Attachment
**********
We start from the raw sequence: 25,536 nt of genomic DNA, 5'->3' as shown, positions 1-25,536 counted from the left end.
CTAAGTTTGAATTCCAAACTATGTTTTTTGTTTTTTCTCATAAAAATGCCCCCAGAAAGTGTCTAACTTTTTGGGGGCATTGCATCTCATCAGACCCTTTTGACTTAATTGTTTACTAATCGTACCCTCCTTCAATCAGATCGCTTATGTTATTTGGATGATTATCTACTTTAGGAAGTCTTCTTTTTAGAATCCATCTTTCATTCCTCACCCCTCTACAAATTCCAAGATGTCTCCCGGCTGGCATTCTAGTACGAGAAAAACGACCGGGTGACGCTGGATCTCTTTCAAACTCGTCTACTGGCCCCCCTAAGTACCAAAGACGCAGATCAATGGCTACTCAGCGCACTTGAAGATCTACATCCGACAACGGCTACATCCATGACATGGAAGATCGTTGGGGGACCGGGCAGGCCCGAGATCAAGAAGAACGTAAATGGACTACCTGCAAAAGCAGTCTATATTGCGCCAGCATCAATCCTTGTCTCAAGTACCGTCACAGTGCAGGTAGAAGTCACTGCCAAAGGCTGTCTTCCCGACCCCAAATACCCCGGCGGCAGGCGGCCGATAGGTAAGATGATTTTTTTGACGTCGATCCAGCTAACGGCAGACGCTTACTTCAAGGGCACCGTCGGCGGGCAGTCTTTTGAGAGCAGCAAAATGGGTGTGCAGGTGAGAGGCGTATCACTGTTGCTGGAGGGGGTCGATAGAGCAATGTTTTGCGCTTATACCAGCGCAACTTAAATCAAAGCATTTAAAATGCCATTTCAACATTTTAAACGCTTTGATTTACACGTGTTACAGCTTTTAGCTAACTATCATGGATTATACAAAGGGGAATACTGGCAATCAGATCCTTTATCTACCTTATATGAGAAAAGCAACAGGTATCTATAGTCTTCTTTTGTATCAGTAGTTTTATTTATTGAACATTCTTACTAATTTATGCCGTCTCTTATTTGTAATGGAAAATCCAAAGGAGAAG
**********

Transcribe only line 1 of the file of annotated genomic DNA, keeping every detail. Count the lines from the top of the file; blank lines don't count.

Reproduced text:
We start from the raw sequence: 25,536 nt of genomic DNA, 5'->3' as shown, positions 1-25,536 counted from the left end.